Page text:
My mate Stuart Pedro had a flat 20km into the Great Ocean Road Ride because of badly-worn tyres and it only went downhill from there, which was unfortunate because there was a great big hill up ahead.  Stuart climbs hills very well, but now he was sad.

To avoid sad, here’s the list of things I changed:

  1. New tyres (Continental Grand Prix 4000 II)
  2. Had my bike fit checked (10mm more saddle height)
  3. Adjusted brakes for quicker response and cleaned the pads
  4. Degreased chain, adjusted derailleurs for 11-32T 10-speed Deore cassette
  5. Repacked headset
  6. Cleaned bike
  7. Packed saddlebag: two new tubes, full-size 2-6mm Allen keys plus mini tool

Did you know that Randonee rules in Europe used to stipulate mudguards?

Preparation of body

My physical preparation was nearly non-existent; a combination of illness, hay fever and a packed schedule saw to that.  I even had my right knee in a Thermoskin supporter for the week before, which came good on the day!  But I did a few things:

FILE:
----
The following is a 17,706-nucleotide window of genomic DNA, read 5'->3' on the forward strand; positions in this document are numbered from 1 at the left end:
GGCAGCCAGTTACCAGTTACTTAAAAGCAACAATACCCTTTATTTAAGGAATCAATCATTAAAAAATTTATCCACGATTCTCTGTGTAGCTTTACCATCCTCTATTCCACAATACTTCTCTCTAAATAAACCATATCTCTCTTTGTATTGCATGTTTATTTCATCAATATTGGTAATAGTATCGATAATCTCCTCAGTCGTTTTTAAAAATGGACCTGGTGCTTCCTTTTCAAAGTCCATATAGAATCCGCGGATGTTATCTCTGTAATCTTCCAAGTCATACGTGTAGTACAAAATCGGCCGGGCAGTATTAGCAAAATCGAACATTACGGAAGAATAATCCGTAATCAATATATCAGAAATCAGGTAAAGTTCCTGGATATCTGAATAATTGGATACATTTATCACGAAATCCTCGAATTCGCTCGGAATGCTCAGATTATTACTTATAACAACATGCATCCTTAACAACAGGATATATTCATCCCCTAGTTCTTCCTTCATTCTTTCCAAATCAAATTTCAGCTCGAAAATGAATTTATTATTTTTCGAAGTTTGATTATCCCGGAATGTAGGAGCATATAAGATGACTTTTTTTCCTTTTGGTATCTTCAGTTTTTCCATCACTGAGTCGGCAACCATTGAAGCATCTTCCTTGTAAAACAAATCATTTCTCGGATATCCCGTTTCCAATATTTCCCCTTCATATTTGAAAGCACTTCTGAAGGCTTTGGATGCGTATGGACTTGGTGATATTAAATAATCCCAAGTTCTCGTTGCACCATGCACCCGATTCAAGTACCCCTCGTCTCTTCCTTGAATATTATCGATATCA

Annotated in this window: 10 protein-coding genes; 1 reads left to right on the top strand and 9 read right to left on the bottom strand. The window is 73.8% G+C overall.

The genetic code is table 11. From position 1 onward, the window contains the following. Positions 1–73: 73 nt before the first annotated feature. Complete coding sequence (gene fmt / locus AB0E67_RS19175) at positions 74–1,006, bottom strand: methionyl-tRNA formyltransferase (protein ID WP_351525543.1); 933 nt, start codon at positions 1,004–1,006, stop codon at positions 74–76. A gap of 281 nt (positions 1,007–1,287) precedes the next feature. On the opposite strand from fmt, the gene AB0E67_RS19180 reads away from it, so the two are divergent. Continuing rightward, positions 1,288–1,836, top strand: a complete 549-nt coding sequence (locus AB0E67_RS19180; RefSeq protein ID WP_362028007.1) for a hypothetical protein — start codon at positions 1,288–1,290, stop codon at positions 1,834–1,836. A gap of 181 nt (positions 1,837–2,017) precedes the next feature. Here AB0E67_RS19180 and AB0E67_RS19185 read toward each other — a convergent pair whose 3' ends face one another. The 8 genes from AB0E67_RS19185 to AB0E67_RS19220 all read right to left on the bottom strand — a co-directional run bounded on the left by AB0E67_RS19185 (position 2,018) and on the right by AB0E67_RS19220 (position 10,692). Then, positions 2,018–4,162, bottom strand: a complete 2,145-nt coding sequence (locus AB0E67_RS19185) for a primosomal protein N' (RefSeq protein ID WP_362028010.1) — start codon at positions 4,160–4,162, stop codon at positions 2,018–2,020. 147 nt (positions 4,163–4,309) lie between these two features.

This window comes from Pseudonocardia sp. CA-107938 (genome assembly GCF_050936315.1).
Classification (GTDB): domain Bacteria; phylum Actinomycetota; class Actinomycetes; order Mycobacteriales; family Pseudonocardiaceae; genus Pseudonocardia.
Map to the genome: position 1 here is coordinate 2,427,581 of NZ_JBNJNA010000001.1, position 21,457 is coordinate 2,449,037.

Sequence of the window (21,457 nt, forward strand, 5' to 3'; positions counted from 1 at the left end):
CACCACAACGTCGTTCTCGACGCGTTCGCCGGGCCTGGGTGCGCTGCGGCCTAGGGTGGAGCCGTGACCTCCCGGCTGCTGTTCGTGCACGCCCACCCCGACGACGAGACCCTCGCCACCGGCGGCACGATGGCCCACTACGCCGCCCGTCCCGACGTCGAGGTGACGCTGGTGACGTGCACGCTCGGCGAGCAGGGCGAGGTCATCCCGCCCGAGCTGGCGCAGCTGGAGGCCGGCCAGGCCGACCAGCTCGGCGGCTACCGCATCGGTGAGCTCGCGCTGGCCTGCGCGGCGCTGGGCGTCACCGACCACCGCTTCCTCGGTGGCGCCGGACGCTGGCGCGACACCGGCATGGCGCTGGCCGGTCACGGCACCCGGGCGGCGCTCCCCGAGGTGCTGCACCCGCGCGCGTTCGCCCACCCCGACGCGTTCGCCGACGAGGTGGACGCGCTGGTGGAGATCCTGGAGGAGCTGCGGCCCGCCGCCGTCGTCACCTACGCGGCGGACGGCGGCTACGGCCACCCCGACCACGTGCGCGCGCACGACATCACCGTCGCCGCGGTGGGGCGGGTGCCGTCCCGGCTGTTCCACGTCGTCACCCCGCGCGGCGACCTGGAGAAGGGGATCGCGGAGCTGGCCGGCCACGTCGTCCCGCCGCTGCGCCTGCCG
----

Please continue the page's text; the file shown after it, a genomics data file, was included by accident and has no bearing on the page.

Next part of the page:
1. Aussie Butt Cream – for comfort down under.  I covered my gentleman’s area with it before and used a little afterwards.  Top Tip: Apply butt cream before you attempt to apply Dencorub.
  2. 3/4 knicks – I was prepared to wear the Thermoskin, but the 3/4 knicks offer just enough support and added sun protection.
  3. Arm warmers in Strava orange – the start was cool, but as I found in the Bobbo the arm warmers feel cool when the temperature increases.  And they are UV-proof.
  4. Arrogant Bastard Ale jersey – to stand out from the crowd and as a conversation-starter.
  5. Netti UV tube thing – I wore it to protect my neck, but it has 21 other uses, apparently.

Preparation of mind

You’ve got to enjoy it.  There’s is little point going hard without taking in the sights, sounds and sensations of the ride.  My mate Christopher saw an Antechinus on the Amy’s Ride in March. Don’t keep your head down and miss something like that.

If like me you are slightly unprepared physically, you must make it up with brain.  Don’t let the steep climbs grind you down.

Nurse the first third

The experienced riders watch the guns take off, safe in the knowledge that they will overtake the exhausted shells of the fallen.  No matter how fit you are, take it easy for the first third.  At that point you will have an idea of how the rest of the day will fare.

So… how did I fare?